Published 1/10/2023

FACT SHEET: Clinical Practice Guidelines (CPG) for the Treatment of Clavicle Fractures

ROSEMONT, Ill. (January 10, 2023)—The American Academy of Orthopaedic Surgeons (AAOS) released an updated CPG to help healthcare professionals develop their own evidence-based approach to diagnosing and treating both skeletally immature and mature patients with clavicle fractures.

Simply defined, a clavicle fracture is a break in the collarbone, one of the main bones in the shoulder. This type of fracture accounts for nearly 5% of all adult fractures. Most clavicle fractures occur when a fall onto the shoulder or an outstretched arm puts enough pressure on the bone that it snaps or breaks. High-energy events like a blow to the shoulder on a sports field, a bicycle crash or motor vehicle collision are common causes.

Clavicle fractures can result in long term negative functional consequences for the shoulder – particularly in the setting of fracture nonunion and malunion. By optimizing the treatment of clavicle fractures, physicians can reduce the negative physical and emotional impacts of the injury.

The CPG suggests:

  • Strong evidence that operative treatment of displaced midshaft clavicle fractures in adult patients is associated with higher union rates and better early patient-reported outcomes than non-operative treatment
  • Moderate evidence that low-intensity pulsed ultrasound (LIPUS) should not be used for nonoperative management of acute midshaft clavicle fracture, as it does not result in accelerated healing or lower rates of non-union
  • Moderate evidence that lateral locking plates may have fewer complications and better functional outcomes than hook plates for the treatment of lateral (Neer Type II) clavicle fractures in adults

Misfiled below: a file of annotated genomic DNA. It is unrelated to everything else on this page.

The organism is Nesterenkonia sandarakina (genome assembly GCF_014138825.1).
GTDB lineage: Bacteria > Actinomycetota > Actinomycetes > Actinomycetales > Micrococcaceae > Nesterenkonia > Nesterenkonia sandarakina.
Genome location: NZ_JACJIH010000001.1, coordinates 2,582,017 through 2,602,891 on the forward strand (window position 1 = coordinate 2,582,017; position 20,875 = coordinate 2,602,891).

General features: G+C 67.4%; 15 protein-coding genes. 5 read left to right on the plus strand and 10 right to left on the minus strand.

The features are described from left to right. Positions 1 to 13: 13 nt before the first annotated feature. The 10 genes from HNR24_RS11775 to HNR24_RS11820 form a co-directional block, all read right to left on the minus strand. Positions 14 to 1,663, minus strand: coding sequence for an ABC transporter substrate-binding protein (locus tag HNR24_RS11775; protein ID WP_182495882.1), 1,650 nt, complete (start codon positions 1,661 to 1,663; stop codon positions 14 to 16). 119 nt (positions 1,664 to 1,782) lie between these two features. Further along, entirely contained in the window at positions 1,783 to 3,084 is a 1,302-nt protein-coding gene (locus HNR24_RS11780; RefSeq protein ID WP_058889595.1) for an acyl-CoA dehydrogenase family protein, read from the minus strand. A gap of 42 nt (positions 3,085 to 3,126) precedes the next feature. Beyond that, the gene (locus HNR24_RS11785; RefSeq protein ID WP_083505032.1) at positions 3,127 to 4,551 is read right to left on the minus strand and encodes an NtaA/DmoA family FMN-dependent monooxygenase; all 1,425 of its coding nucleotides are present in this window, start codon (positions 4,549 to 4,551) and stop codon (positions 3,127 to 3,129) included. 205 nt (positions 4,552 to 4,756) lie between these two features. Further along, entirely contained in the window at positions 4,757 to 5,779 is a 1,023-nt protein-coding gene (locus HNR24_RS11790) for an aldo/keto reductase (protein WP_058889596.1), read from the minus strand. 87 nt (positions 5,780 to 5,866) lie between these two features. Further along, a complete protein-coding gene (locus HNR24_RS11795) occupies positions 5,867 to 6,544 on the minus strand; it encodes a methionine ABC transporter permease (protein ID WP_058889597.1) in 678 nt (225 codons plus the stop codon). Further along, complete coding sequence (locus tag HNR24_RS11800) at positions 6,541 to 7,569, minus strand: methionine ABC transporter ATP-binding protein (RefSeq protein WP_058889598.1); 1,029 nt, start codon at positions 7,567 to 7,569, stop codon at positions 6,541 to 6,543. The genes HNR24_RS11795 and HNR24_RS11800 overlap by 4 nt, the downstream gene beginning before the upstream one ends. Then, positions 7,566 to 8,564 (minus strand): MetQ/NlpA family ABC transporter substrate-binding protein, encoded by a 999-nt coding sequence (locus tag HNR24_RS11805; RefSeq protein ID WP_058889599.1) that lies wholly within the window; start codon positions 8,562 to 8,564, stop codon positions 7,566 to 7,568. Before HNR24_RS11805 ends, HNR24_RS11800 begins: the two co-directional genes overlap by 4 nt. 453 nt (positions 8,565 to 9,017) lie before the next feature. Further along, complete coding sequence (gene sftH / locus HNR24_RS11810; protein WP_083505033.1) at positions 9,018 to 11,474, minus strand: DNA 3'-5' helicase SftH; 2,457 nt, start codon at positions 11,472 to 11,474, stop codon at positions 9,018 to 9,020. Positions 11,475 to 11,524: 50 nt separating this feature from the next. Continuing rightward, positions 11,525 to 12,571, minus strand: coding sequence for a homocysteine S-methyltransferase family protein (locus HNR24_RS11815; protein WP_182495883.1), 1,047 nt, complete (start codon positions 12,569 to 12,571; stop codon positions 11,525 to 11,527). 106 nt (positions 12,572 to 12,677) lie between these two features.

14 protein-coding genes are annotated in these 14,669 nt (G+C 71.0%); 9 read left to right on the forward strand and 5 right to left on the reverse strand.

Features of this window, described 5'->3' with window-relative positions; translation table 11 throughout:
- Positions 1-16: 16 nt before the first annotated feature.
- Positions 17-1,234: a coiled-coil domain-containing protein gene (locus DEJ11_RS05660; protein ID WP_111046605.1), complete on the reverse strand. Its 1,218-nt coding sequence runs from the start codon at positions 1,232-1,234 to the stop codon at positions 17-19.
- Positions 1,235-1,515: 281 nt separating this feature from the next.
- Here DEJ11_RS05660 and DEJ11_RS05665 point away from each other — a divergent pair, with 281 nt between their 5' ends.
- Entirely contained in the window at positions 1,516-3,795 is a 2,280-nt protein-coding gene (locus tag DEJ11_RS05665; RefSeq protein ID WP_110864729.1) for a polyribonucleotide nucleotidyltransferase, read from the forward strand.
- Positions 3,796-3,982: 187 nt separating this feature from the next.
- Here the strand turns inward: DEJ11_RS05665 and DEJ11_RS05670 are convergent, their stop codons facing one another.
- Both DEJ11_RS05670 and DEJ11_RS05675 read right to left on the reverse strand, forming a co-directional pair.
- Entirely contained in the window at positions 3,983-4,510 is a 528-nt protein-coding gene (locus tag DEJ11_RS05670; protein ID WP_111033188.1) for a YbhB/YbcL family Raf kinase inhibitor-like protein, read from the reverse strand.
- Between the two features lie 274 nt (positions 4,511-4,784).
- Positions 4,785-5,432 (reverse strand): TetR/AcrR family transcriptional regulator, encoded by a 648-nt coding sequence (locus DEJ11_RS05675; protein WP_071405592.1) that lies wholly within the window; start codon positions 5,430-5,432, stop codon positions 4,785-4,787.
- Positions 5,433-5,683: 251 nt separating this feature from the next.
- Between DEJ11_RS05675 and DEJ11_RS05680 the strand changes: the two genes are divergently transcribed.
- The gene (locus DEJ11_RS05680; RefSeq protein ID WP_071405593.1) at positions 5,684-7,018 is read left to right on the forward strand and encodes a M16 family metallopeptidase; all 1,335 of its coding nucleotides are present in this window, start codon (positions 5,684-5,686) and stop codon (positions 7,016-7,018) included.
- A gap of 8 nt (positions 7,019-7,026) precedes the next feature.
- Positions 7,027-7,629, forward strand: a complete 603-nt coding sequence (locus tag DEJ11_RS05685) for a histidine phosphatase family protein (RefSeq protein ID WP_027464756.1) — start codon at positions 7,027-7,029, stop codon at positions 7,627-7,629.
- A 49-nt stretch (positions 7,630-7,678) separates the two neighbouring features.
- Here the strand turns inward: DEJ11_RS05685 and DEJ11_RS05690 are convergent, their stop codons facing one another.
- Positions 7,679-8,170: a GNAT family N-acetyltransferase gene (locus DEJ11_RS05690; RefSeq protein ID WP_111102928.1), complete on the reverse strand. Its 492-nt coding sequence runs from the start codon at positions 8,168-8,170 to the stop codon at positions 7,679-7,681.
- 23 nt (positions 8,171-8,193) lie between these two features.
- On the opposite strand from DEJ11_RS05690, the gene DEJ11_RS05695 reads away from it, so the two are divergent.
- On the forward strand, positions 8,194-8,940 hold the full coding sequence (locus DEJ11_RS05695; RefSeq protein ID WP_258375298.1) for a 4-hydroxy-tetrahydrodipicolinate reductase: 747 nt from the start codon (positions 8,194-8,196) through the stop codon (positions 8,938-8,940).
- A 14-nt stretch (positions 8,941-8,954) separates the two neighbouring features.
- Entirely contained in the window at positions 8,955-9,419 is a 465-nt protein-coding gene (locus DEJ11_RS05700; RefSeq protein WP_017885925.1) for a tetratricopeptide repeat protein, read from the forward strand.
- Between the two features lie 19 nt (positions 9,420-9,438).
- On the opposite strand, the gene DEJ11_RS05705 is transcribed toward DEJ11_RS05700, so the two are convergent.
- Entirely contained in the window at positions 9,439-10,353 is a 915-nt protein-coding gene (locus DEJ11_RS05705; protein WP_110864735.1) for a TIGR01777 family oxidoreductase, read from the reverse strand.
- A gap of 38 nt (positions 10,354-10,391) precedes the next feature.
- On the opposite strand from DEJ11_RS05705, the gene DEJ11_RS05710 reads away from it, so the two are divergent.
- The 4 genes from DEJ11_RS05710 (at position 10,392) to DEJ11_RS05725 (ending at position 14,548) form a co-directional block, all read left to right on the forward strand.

• Surgical treatment of clavicle shaft fractures with an intramedullary nail or a single plate results in equivalent long-term clinical outcomes with similar complication rates.

In the absence of reliable evidence, the guideline notes that operative treatment in adolescent patients with displaced midshaft clavicle fractures may offer no benefit compared to non-operative treatment. In addition, it is suggested that a sling is preferred in most cases for immobilization of acute clavicle fractures as opposed to figure-of-eight brace.

This guideline is intended to be used by orthopaedic surgeons and other healthcare professionals treating isolated clavicle fractures. Additional considerations outside the scope of these guidelines are necessary for the treatment of clavicle fractures in the polytraumatized patient. The new CPG is intended to serve as an information resource for health care professionals and is not intended for use as a benefits determination document.

The guideline offers accepted approaches to treatment and/or diagnosis and is not intended to be a fixed protocol. Patient care and treatment should always be based on a clinician’s independent medical judgment, giving the individual patient’s specific clinical circumstances.

The full CPG for the treatment of clavicle fractures is available through AAOS’ OrthoGuidelines website and free mobile app. For more information on the development process for AAOS clinical practice guidelines, please reference the Clinical Practice Guideline Methodology.

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Contact AAOS Media Relations 

Deanna Killackey 


Lauren Riley